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This article was published 15/6/2014 (806 days ago), so information in it may no longer be current.
NEW YORK -- When CNN first signed on, it was greeted by a chorus of skeptics.
Not just doubt about Ted Turner's vow that his all-news network would be there long enough to cover the end of the world. A bigger question resonated: Was there really enough news to fill 24 hours of airtime, day after day?
As CNN marks its 34th birthday this month, a harsh truth endures: No, there really isn't, at least not enough to get viewers to stick around. The flow of news doesn't conform to the needs of TV programmers, and there are irksome stretches when nothing much is going on that can satisfy TV's visual demands and keep viewers glued to the screen.
CNN was able to finesse this in its early years, since it had no cable-news competitors. Then new arrivals MSNBC and Fox News Channel faced the same dilemma. But each packed its schedule with hosts who could fashion news into opinion, opinion that would guarantee its like-minded audience a reassuring hour-after-hour TV refuge.
Meanwhile, CNN clung to Turner's mission statement that the news, not any news presenter, was the star.
It really had no choice. Sandwiched between right-wing Fox News and left-wing MSNBC, CNN was forced to occupy impartial middle ground, even as it often sank to third place in the ratings.
What corrective action could it take? Well, it could loosen its definition of news. And it tried. In 1998, the network rolled out an ambitious slate of prime-time documentary and magazine shows collectively titled CNN NewsStand -- which promptly bombed.
The current version of this strategy: goose the schedule with so-called "original series" from such promotable names as Anthony Bourdain, Morgan Spurlock, Lisa Ling and the Bible, and hope to make some noise and audience inroads.
In the midst of that sizzle offensive, however, CNN got a lucky break: a gift of news-as-breakout-star in the form of the tragic March 8 disappearance of Malaysia Airlines Flight 370.
CNN crafted an obsessive narrative of missing-airplane coverage -- breathless "Still Missing" news alerts, rounds of analysis and rank speculation, and any other flight-related filler it could think of. This made CNN a laughingstock in some quarters (fuelling a Saturday Night Live spoof that billed CNN as the network to watch "When you want to know that they don't know"). Never mind. Lots of viewers binged.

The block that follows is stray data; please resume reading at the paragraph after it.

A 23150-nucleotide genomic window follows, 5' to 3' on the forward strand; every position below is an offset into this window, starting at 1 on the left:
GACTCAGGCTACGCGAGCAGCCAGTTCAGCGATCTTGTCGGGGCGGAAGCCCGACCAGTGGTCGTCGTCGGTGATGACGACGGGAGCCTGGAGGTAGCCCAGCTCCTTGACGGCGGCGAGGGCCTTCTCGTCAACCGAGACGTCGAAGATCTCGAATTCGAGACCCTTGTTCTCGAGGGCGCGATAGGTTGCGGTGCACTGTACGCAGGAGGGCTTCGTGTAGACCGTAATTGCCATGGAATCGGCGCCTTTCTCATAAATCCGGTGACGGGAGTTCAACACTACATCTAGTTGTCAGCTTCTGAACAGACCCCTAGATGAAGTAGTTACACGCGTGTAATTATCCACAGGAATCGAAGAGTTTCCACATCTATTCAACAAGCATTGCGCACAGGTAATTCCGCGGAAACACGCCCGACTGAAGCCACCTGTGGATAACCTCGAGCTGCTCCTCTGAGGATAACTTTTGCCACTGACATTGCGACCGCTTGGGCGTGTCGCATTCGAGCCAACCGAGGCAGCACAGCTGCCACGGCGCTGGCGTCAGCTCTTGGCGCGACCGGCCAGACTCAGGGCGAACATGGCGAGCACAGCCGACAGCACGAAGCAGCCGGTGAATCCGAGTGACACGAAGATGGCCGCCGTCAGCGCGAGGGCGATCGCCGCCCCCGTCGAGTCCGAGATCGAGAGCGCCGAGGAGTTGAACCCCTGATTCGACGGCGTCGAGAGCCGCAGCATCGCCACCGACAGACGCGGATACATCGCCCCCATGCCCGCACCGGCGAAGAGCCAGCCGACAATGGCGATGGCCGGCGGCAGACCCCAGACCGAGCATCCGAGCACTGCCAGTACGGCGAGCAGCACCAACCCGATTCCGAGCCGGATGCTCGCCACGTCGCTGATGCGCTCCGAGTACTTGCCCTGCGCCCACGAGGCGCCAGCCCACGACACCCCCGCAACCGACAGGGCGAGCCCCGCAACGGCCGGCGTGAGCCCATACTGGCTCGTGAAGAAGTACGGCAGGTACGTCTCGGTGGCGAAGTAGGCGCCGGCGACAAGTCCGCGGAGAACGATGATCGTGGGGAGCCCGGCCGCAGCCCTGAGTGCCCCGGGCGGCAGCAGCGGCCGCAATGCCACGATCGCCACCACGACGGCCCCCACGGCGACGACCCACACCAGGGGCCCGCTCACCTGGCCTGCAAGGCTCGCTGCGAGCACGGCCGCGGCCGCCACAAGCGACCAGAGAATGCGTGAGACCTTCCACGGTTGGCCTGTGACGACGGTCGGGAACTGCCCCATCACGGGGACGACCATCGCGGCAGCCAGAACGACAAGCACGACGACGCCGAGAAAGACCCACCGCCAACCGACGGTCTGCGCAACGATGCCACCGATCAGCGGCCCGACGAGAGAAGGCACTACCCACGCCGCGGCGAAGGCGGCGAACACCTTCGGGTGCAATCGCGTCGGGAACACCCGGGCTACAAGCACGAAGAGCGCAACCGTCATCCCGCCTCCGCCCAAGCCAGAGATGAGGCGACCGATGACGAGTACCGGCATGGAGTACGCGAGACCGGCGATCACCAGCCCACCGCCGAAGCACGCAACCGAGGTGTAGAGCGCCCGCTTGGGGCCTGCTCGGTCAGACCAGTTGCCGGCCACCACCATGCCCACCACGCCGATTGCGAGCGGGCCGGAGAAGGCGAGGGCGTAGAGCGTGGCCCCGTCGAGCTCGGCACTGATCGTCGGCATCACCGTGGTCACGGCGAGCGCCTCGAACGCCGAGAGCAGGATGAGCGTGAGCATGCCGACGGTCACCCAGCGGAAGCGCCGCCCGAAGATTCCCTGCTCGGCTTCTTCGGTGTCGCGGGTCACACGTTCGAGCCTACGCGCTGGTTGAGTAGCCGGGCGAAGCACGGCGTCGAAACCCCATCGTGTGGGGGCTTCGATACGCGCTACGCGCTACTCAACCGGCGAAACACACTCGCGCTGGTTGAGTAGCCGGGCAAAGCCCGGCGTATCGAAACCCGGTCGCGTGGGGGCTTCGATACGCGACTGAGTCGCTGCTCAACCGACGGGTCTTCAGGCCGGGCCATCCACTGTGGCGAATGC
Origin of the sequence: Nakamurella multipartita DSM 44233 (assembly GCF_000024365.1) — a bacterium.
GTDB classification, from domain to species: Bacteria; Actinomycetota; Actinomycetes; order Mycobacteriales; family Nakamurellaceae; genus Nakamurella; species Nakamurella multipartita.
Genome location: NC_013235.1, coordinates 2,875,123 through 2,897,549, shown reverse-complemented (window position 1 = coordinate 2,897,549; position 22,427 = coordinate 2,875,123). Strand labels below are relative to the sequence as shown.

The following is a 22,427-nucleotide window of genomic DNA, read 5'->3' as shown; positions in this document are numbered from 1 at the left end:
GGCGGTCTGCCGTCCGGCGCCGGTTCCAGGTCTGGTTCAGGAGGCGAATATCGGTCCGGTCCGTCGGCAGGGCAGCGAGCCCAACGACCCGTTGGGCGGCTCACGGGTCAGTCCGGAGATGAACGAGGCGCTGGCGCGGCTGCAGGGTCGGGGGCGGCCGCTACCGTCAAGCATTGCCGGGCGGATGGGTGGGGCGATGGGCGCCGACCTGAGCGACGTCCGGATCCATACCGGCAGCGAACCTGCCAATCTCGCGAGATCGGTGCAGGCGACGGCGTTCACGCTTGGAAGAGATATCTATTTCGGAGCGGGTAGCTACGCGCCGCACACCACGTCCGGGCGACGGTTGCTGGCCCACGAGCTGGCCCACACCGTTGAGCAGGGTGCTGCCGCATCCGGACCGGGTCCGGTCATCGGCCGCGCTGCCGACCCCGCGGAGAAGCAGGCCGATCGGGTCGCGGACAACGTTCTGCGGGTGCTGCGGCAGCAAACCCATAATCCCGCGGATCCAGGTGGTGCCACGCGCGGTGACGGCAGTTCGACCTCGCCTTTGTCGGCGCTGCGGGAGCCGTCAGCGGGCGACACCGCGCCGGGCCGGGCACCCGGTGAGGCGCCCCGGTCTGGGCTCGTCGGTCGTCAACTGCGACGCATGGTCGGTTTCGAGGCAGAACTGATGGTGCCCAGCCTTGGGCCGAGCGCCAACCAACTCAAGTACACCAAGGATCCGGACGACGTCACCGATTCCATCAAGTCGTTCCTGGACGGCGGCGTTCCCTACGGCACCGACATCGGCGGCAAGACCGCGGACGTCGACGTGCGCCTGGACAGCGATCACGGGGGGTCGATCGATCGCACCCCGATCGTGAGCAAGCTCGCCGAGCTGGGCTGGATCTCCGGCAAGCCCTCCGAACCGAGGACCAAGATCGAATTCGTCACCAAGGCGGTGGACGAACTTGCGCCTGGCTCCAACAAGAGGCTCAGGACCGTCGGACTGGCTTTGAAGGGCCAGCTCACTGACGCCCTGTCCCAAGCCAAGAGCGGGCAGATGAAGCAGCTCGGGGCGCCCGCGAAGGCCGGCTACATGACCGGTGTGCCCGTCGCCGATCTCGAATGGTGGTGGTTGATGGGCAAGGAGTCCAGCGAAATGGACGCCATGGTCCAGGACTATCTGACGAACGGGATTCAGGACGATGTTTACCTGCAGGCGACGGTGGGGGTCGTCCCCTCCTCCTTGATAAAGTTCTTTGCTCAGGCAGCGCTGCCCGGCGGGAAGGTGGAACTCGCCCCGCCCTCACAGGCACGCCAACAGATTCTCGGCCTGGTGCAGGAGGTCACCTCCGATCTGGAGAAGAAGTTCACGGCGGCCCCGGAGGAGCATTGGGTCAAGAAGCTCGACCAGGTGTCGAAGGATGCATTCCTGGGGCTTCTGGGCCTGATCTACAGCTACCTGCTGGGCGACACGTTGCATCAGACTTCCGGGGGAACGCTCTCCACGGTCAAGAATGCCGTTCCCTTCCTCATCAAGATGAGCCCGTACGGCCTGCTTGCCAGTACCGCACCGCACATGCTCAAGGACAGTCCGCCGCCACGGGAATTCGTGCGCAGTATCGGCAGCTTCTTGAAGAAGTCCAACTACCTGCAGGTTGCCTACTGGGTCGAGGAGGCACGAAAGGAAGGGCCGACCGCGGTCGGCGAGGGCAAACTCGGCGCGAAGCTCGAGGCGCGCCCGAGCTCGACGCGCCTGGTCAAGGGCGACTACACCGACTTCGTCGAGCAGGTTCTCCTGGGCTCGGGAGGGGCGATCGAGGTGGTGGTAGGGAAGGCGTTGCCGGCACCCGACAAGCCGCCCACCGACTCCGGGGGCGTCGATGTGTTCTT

At the same time, CNN continued its crusade to gin up must-see program "events." The latest: a relentlessly hyped 10-part documentary series, The Sixties.
The first episode, focusing on '60s-era television, drew 1.39 million viewers for its first airing May 29, more than doubling the 493,000 viewers CNN had averaged in that weeknight slot (though falling far short of a typical Fox News Channel prime-time hour).
The second instalment, on the Cuban missile crisis, premièred to 866,000 viewers.
This week's chapter revisits the assassination of U.S. president John F. Kennedy.
With its catch-all, been-there-seen-that topic, the series is a patchwork, with some episodes substantive and others featherweight.
But more to the point: The '60s isn't news. Hasn't been for decades. Thus is CNN diluting its signature role as a news provider with the sort of docu-fare found on scores of other networks.
Fox News chairman Roger Ailes, never one to miss the chance to bait an adversary, told The Hollywood Reporter in January that, with this game plan, CNN had decided "to throw in the towel and announce they're out of the news business."
CNN Worldwide president Jeff Zucker, beginning his second year in the job, disagreed. "CNN is not and never will abandon our first and fundamental brand equity, which is news and breaking news," he declared.
But the questions remain. Can CNN stay true to its putative core mission, yet still find a loyal audience? How will "original series" stunts kick-start a viewer's appetite for watching CNN the rest of the time?
The network is struggling to find a drawing card that just may not exist for the CNN that people still recognize today. After 34 years, that's not really news.
-- The Associated Press